As soon as the floor clock would mark 5 o’ clock, I’d leave.
After all, I was spending my time doing nothing but nothing: I had no reason to stay overtime just the same way as I had no reason to care about the technical difficulties he was clearly having with the damn appliance.
I’m not a handyman.
And, to be honest, I didn’t give a fuck about it all.
– Where are you going?
– Home. It’s 5 o’ clock.
– It’s not 5 o’ clock.
– I swear it is 5 o’ clock.
– It’s 5 o’ clock when I decide it’s 5 o’ clock.
– Look, it is 5 o’ clock, and this is not an opinion. See you.
To my colleagues’ greatest surprise, I didn’t get fired.
I left the building with a proud grin on the face, like if nothing had happened.
Then, just around the corner, I burst into tears.
I cried my heart out for three million years.
I was hopeless for two reasons: first, had I waited for one more fraction of second, I would have smashed the clocking machine in his face. My hands were still trembling, and this scared the hell out of me. Second: I’d finally got it.
What the hell was I doing with my life?
Why was I still having hundreds of job interviews?
I didn’t want another office job, another boss, another clocking machine.
I had no respect for the status quo nor the Christmas party.
What happened just right after that day amazed me a lot.
The following week I got a freelancing job offer from a London-based media intelligence company. This wasn’t really well-paid, but it allowed me to finally leave the blue-carpeted office and travel as much as I wanted for the next three years, until I got fired together with my other 200 colleagues.
They let us go, they said.
But this is another story.
All I know is that since putting my trainers back on again, in a way or another and not without sacrifice, I somehow managed to pay my bills and – at the same time – travel to Brighton, Cardiff, Bristol, Birmingham, Seville, Cadiz, Jerez de la Frontera, Madrid, Valencia, Ontinyent, Cullera, Cyprus, Brussels, London, Rome, Perugia, pretty much everywhere in Scotland in a camper van, Florence and Renaio in Tuscany, Bisaccia, Squillace, Naples, Salerno, Messina, Caserta, Pietragrande and Spezzano della Sila in Southern Italy, Milan, Turin, Zurich, Stockholm, São Paulo, Ilhabela and San Francisco.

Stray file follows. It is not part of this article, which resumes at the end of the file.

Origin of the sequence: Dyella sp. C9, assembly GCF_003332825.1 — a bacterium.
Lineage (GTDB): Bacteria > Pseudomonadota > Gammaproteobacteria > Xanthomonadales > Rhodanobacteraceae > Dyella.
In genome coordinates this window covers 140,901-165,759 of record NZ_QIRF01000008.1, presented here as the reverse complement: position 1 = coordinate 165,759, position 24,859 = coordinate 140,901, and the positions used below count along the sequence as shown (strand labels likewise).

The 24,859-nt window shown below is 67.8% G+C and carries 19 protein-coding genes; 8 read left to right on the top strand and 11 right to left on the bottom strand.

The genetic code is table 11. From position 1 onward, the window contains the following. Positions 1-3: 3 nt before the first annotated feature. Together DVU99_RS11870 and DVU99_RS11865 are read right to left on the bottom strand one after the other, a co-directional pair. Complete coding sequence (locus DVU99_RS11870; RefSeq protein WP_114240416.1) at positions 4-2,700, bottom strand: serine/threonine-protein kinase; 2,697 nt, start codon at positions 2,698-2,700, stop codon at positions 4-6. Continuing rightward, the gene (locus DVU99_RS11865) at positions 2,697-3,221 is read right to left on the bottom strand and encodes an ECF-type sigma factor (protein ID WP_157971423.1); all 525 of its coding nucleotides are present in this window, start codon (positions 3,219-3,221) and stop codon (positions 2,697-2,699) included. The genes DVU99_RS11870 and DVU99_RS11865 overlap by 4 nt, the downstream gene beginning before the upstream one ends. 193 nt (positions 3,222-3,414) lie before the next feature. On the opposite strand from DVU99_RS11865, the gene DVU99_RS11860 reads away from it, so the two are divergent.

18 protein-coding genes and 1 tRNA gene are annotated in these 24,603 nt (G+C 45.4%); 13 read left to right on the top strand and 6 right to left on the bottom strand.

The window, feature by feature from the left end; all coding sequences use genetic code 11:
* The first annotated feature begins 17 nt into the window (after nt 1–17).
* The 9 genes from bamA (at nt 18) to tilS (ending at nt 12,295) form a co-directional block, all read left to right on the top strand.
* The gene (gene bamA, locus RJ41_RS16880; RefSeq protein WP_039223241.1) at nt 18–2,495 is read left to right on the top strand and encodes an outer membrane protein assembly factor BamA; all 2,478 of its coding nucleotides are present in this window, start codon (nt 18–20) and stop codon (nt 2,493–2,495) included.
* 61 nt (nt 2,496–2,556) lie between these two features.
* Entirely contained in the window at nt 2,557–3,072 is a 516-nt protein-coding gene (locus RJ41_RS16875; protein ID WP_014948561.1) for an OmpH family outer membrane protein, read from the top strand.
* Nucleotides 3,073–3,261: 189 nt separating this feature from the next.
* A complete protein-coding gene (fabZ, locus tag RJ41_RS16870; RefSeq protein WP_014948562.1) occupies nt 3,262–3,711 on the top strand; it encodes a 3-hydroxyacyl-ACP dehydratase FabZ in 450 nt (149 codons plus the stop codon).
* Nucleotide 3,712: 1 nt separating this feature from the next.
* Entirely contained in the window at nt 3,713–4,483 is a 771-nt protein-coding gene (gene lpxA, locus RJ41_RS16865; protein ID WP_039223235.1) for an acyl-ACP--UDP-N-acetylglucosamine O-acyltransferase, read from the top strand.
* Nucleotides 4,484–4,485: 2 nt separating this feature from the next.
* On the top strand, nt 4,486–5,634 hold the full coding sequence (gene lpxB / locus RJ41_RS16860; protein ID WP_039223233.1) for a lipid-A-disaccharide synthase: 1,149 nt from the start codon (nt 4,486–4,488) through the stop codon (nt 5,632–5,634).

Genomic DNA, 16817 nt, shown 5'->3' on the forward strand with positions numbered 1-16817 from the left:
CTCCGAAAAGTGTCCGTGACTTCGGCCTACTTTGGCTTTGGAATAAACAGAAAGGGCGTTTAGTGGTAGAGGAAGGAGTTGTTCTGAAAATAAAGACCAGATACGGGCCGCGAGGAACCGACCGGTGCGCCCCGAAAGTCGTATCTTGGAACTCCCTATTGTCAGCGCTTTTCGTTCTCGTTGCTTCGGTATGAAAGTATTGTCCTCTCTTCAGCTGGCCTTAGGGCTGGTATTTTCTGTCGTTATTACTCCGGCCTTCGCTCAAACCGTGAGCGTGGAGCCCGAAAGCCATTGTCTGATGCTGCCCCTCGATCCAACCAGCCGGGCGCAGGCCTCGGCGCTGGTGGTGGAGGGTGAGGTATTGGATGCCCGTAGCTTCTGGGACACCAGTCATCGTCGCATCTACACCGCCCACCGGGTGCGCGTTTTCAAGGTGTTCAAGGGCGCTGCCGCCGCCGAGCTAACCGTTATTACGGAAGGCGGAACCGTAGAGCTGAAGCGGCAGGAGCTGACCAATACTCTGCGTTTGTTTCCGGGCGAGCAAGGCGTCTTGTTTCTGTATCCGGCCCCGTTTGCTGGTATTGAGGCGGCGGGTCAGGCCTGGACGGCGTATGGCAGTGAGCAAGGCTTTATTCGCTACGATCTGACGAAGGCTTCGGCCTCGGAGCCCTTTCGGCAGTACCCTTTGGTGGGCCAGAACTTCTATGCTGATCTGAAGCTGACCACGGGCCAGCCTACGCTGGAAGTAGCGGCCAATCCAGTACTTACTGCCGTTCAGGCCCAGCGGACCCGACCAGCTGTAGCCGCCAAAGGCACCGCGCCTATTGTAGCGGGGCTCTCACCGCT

You know what? Freedom doesn’t necessarily bring you overnight money, a jet-set lifestyle, financial stability or peace of mind, but it certainly does put yourself back into a life that is yours and only yours, and not somebody else’s.
Long story made short, it was only when I finally handed my notice to the Boss that I realised how grateful I had to be to that man.
Boss, we’ve never had the chance to speak again since then, and I perfectly know that you don’t like this story and don’t like me either anymore. I can picture you now. You boringly sit at your desk covered in Maltesers, wearing a suit that does not match your trousers, you’ve had about 19 coffees since this morning and you don’t know what the hell buy Sam for her birthday. You’re still making great money thanks to the stuff I translated for you, but you hate that I labelled the company a blue-carpeted office with windows sealed with cement and, even though you know that this is nothing but the truth, you hate that I’m calling you a bastard.
But you know what, Boss?
You’ve been the only bastard I have to be thankful to in my life.